I’ve always been amazed at the number of tremendously gifted leaders who underutilize the one asset most responsible for their success – their brain. It’s not that leaders don’t think; it’s that they don’t think enough. And when they do find time to think, many leaders often think about the wrong things, in the wrong ways, at the wrong times. My message is simple, but not necessarily easy; to do more – think more.
Most businesses have devolved into an execution culture where getting things done is valued above all else. Too many companies wrongly confuse a strong work ethic and “getting stuff done” with accomplishing the right outcomes – they are not always one in the same. Doing for the sake of doing just adds to the noise and creates more chaos. By contrast good leadership (and good thinking) quiets the noise by providing great clarity.
I believe it was Einstein who said, “If I had an hour to solve a problem, I’d spend 55 minutes thinking about the problem and 5 minutes thinking about the solution.” The prescriptive rationale behind Einstein’s example is that he did NOTHING without great amounts of rigorous thought preceding any action.
In my recently released book, Hacking Leadership (Wiley), I use the all too common story of an average executive in today’s business world to prove my point – someone who goes from meeting to meeting all day long only to look forward to going home at night so they can actually get some work done. Sound familiar? Sadly, many organizations have to keep growing headcount to compensate for the lack of productivity of those who are doing too much and accomplishing too little.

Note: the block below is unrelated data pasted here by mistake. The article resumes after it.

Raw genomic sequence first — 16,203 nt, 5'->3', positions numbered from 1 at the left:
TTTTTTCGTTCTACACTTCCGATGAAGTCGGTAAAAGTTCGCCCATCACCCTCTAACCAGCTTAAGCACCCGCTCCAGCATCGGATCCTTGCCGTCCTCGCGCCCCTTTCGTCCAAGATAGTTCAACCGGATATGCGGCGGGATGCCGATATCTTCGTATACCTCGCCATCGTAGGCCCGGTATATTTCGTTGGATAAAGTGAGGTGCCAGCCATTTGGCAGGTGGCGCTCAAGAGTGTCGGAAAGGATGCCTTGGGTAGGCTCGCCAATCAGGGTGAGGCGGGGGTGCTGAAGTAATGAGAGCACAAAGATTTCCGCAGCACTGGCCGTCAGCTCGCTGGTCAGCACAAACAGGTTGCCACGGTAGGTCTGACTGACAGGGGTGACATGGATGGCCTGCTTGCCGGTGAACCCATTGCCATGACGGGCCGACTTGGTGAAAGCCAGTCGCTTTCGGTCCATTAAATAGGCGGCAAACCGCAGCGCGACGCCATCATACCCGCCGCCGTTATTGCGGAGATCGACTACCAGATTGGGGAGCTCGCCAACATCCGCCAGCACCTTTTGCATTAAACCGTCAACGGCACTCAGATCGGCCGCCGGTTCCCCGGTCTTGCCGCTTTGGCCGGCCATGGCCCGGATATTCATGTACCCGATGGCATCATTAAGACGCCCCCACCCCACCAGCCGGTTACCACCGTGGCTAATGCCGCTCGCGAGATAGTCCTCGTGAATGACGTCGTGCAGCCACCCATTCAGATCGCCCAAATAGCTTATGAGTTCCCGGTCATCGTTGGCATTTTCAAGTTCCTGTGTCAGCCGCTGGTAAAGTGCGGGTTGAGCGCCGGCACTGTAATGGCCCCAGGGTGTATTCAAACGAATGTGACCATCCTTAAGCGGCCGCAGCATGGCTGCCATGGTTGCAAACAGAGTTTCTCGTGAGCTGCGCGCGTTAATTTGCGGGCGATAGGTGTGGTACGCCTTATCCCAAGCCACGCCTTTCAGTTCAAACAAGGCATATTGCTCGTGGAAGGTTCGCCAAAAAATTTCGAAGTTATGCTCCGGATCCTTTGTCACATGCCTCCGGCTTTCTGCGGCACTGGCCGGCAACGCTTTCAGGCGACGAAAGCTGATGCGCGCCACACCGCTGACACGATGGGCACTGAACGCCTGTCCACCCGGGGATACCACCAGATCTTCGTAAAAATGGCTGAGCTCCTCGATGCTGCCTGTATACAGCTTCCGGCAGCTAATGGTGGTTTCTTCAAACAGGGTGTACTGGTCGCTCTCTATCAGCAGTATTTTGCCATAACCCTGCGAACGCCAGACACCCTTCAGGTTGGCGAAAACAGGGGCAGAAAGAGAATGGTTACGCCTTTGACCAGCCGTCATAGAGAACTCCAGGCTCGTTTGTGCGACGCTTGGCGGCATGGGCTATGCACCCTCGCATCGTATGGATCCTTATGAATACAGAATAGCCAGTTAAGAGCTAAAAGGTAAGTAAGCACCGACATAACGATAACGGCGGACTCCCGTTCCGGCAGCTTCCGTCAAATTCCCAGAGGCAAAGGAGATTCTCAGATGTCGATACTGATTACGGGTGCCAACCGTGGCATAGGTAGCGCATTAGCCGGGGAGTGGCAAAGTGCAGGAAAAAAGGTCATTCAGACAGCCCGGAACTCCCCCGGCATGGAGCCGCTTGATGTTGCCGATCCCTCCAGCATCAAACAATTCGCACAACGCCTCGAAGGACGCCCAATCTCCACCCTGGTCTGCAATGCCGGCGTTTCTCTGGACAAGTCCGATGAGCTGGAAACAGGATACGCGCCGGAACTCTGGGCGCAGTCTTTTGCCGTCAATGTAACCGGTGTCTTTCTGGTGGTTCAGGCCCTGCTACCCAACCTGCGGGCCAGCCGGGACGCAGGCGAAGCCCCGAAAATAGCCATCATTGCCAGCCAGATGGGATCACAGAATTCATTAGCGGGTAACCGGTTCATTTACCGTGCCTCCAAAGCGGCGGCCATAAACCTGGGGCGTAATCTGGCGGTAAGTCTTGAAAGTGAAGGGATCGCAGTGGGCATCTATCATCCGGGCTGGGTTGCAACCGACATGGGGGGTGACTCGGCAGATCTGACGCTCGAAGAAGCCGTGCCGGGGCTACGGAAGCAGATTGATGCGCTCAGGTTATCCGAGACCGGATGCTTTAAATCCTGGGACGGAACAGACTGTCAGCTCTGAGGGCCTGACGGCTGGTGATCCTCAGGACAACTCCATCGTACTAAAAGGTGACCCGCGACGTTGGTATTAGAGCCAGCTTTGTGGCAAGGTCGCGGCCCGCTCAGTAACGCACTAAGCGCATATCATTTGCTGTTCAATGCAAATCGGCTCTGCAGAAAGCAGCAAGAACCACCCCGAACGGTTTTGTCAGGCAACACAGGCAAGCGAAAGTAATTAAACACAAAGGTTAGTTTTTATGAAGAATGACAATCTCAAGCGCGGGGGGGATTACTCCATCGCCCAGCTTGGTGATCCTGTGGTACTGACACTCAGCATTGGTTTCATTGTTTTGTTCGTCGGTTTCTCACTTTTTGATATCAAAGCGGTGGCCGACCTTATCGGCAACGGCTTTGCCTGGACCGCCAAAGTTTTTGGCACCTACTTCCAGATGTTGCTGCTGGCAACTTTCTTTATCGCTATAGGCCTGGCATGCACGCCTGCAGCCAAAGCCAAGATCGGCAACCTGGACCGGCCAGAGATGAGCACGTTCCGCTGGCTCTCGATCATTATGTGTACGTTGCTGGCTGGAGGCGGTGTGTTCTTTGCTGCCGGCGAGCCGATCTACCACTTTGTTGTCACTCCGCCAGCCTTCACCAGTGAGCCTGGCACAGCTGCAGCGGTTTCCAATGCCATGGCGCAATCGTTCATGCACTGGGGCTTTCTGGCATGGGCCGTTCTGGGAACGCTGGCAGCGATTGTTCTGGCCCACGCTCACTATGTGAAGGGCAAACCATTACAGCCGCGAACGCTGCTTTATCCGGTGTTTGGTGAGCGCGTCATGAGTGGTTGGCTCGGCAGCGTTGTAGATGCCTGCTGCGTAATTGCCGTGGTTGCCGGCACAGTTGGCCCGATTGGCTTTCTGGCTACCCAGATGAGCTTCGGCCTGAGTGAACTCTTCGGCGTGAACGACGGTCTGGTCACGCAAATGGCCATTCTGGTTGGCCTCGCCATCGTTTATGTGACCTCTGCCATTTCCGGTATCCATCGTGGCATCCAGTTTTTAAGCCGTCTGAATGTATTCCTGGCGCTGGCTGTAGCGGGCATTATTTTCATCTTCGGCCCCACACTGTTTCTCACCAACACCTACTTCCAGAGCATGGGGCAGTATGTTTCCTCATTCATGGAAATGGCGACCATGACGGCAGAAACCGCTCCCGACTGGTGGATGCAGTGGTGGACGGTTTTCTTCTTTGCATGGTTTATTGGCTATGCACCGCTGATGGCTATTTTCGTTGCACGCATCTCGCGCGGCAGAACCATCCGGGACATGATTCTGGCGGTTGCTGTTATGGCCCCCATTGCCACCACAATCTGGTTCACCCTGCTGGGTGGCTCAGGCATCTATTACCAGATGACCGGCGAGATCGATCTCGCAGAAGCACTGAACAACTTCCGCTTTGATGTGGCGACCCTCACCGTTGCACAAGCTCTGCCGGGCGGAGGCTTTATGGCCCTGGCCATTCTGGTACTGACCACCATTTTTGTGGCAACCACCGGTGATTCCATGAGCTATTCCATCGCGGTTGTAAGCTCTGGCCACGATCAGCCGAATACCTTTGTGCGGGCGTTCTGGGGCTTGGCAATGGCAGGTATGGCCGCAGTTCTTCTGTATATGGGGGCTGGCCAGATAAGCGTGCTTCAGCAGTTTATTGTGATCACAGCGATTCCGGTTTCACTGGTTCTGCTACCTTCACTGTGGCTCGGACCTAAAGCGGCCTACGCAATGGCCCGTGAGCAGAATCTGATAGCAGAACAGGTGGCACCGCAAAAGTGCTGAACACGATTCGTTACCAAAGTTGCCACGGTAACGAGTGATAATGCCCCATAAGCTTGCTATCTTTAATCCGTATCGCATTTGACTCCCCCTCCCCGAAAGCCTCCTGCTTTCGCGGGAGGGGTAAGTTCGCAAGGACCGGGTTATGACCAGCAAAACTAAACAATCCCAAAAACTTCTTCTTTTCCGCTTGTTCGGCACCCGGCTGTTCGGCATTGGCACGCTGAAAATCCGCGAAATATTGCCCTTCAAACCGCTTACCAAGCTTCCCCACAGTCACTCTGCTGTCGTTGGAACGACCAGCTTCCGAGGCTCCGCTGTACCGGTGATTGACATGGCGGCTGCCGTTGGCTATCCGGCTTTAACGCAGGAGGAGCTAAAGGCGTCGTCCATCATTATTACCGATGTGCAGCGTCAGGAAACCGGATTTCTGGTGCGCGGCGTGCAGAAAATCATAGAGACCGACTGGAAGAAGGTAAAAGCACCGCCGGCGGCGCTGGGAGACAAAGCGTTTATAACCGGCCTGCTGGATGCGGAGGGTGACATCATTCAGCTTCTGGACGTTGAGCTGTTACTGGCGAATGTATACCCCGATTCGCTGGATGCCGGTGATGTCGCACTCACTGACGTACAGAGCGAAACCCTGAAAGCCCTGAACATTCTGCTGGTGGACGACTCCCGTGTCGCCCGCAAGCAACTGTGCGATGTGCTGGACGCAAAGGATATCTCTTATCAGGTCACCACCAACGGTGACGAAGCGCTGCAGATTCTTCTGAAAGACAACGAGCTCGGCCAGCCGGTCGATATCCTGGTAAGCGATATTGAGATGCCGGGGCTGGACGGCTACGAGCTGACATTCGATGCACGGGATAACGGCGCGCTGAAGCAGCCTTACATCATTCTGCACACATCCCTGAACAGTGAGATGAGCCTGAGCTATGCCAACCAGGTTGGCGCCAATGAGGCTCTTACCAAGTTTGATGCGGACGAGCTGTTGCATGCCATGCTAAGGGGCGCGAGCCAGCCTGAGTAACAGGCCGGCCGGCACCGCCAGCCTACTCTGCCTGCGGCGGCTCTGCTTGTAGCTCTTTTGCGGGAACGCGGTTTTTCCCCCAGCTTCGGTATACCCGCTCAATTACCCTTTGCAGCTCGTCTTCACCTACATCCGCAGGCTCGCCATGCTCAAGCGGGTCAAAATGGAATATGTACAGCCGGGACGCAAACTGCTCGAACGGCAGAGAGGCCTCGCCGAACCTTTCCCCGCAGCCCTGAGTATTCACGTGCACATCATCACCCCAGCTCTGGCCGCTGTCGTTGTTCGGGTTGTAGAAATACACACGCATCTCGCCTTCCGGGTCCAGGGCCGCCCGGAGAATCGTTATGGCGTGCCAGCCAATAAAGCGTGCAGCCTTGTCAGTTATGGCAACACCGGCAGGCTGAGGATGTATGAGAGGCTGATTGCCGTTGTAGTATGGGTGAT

The best leaders are those who realize true scale only occurs in organizations that value great thinking. Astute leaders are those who understand that too much collaboration, too early on in the process results in little more than scaling the amount of organizational time wasted. Gifted leaders recognize the best collaborations occur intentionally and with great purpose only after planned periods of isolation used for self-reflection, introspection, and critical thought.
Accomplished leaders have matured to not only value their personal whitespace, but they have made the creation of whitespace a core value and a cultural imperative serving as a cornerstone for organizational design. What’s the use of having really smart, talented people if you don’t allow them any time for immersive creative thinking and problem solving?
Pushing people hard isn’t leading – it’s a misuse of authority. Brilliant leadership, on the other hand, helps people discover how to maximize their giftedness in a manner that causes them to push themselves to new heights.
Know this; doing doesn’t scale an organization, but thinking certainly does. The greatest form of intellectual property any organization can harness is the aggregate intellectual capital of their workforce.
Don’t be the leader who sentences gifted people to the mind numbing routine of preparing useless PowerPoint decks, attending too many ill-conceived meetings, and completing huge volumes of busy work. Be the leader who gives permission to create personal, team and organizational leverage by fostering a culture who values whitespace.
To do more – think more.
This article originally appeared at https://www.linkedin.com/pulse/20140321182022-6114632-leaders-who-think-more-accomplish-more?trk=mp-reader-card